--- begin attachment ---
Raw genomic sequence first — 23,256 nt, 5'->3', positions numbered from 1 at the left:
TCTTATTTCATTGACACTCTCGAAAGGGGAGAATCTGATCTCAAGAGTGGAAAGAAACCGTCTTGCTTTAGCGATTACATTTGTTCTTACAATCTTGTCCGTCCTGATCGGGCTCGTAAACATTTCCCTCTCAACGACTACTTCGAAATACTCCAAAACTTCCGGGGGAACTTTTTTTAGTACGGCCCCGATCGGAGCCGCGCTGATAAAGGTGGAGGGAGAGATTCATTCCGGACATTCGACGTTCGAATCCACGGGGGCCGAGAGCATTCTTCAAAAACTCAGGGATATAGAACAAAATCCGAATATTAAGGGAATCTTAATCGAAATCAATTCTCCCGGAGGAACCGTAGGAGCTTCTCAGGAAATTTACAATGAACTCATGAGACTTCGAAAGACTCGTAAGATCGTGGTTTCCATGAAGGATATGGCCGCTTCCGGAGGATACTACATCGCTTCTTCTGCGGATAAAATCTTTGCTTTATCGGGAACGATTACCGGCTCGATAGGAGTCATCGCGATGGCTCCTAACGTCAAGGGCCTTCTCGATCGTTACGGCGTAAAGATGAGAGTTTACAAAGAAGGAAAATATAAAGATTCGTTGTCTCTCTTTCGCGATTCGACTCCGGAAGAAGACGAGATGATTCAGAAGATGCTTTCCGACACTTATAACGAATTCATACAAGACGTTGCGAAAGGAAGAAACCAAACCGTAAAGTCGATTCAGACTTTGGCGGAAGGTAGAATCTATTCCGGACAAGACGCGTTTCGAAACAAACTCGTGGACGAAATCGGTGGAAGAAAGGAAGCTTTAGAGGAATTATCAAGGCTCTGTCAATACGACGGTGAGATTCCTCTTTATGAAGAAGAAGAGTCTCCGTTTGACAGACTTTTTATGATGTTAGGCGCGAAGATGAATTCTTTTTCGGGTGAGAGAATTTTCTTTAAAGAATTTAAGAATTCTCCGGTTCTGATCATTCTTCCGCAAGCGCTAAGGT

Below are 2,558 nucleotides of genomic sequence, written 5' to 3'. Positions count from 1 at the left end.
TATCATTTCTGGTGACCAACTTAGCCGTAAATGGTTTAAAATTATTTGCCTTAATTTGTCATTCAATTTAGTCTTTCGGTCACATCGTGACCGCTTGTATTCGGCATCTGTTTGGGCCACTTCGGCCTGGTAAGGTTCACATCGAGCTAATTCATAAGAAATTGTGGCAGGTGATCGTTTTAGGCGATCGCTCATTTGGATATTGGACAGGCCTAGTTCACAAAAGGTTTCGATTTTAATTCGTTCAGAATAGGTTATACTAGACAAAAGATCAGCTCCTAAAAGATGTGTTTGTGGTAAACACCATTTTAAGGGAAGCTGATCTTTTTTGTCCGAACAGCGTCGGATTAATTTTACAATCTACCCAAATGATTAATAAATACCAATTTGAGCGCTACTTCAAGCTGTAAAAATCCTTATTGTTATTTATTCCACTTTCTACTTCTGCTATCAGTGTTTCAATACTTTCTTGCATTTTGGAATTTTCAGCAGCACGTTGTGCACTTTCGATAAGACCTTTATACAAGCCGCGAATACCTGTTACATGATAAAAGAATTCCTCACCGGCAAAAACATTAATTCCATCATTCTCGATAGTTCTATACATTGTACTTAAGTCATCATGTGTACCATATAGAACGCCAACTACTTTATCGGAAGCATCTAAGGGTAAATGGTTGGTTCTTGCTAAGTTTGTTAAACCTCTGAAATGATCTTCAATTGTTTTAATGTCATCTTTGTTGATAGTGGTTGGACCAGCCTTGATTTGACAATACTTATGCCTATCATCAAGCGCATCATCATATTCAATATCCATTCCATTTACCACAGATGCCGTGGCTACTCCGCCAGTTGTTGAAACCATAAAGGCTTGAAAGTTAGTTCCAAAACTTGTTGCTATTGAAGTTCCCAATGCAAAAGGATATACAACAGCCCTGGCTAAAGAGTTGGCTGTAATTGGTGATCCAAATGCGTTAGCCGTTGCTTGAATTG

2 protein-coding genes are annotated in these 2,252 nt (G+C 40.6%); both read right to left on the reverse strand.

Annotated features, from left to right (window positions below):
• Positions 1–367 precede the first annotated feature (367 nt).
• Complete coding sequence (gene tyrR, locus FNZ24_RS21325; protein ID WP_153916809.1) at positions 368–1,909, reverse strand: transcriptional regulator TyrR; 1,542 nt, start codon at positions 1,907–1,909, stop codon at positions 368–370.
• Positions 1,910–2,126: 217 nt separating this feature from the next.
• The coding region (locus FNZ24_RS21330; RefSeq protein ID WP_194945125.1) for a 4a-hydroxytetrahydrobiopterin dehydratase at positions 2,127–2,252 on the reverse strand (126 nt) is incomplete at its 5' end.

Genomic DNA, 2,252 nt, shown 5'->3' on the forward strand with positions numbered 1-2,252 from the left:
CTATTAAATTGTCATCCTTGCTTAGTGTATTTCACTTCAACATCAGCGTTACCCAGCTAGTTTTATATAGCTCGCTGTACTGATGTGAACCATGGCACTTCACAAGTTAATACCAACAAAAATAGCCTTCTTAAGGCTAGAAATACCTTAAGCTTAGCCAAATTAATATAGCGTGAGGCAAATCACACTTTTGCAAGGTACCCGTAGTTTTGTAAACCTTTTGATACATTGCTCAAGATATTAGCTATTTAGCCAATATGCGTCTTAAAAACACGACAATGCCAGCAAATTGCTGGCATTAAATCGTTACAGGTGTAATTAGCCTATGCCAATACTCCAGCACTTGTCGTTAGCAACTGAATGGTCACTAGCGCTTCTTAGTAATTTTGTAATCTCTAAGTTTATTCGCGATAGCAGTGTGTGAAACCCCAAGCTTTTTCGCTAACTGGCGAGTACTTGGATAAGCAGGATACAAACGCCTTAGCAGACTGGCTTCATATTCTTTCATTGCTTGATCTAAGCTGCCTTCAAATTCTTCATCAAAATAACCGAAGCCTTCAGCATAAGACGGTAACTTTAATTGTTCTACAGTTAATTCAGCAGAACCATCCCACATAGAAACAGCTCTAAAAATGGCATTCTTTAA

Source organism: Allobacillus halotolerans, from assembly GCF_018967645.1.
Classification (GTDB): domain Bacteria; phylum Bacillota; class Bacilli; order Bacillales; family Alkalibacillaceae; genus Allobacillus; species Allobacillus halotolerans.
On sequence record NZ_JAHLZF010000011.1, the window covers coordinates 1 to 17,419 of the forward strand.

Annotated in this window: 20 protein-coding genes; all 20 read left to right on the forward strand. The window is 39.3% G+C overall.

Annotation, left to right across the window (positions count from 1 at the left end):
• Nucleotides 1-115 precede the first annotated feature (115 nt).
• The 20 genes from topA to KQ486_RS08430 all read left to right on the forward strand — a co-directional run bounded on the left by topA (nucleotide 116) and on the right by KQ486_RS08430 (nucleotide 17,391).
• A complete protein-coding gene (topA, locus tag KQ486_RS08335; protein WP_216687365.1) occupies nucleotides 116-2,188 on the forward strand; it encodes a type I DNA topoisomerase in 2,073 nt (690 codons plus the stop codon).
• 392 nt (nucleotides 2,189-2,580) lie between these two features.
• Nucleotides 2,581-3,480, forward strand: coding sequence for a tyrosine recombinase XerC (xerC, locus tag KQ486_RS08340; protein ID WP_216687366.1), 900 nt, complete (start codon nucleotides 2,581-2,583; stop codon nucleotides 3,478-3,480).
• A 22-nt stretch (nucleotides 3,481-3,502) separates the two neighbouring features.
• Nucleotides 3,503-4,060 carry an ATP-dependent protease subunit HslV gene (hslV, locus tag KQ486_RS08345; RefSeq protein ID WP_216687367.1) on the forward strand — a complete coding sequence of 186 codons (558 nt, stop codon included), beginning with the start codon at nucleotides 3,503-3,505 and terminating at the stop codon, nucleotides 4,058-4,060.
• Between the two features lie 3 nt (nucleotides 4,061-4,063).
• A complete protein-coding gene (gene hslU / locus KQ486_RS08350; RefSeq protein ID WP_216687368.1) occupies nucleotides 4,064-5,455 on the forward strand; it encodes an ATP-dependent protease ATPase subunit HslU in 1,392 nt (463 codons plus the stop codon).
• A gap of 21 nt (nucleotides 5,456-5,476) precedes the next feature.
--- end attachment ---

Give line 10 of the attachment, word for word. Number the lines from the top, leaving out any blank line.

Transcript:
• The coding region (locus FNZ24_RS21330; RefSeq protein ID WP_194945125.1) for a 4a-hydroxytetrahydrobiopterin dehydratase at positions 2,127–2,252 on the reverse strand (126 nt) is incomplete at its 5' end.